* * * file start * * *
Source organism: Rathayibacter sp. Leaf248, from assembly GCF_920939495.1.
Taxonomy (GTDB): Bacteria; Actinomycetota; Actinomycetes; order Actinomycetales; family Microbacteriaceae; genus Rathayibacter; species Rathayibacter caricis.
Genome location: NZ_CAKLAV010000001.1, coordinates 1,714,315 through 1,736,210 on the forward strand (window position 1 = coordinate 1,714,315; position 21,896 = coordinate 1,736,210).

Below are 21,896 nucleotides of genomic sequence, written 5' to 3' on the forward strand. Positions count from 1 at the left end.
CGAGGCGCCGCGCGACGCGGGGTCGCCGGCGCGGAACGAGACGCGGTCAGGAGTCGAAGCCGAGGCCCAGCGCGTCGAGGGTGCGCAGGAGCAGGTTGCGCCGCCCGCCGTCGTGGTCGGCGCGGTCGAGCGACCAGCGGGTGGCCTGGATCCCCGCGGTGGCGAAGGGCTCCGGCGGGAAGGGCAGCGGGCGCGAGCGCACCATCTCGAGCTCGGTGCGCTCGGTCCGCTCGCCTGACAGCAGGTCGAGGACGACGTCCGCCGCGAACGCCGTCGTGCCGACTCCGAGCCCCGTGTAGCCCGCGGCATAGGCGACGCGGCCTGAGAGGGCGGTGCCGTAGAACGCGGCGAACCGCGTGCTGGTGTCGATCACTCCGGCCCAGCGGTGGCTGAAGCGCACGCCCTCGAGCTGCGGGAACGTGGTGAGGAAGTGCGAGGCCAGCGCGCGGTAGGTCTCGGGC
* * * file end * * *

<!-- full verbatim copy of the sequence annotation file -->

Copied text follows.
Source organism: Rathayibacter sp. Leaf248, from assembly GCF_920939495.1.
Taxonomy (GTDB): Bacteria; Actinomycetota; Actinomycetes; order Actinomycetales; family Microbacteriaceae; genus Rathayibacter; species Rathayibacter caricis.
Genome location: NZ_CAKLAV010000001.1, coordinates 1,714,315 through 1,736,210 on the forward strand (window position 1 = coordinate 1,714,315; position 21,896 = coordinate 1,736,210).

Below are 21,896 nucleotides of genomic sequence, written 5' to 3' on the forward strand. Positions count from 1 at the left end.
CGAGGCGCCGCGCGACGCGGGGTCGCCGGCGCGGAACGAGACGCGGTCAGGAGTCGAAGCCGAGGCCCAGCGCGTCGAGGGTGCGCAGGAGCAGGTTGCGCCGCCCGCCGTCGTGGTCGGCGCGGTCGAGCGACCAGCGGGTGGCCTGGATCCCCGCGGTGGCGAAGGGCTCCGGCGGGAAGGGCAGCGGGCGCGAGCGCACCATCTCGAGCTCGGTGCGCTCGGTCCGCTCGCCTGACAGCAGGTCGAGGACGACGTCCGCCGCGAACGCCGTCGTGCCGACTCCGAGCCCCGTGTAGCCCGCGGCATAGGCGACGCGGCCTGAGAGGGCGGTGCCGTAGAACGCGGCGAACCGCGTGCTGGTGTCGATCACTCCGGCCCAGCGGTGGCTGAAGCGCACGCCCTCGAGCTGCGGGAACGTGGTGAGGAAGTGCGAGGCCAGCGCGCGGTAGGTCTCGGGC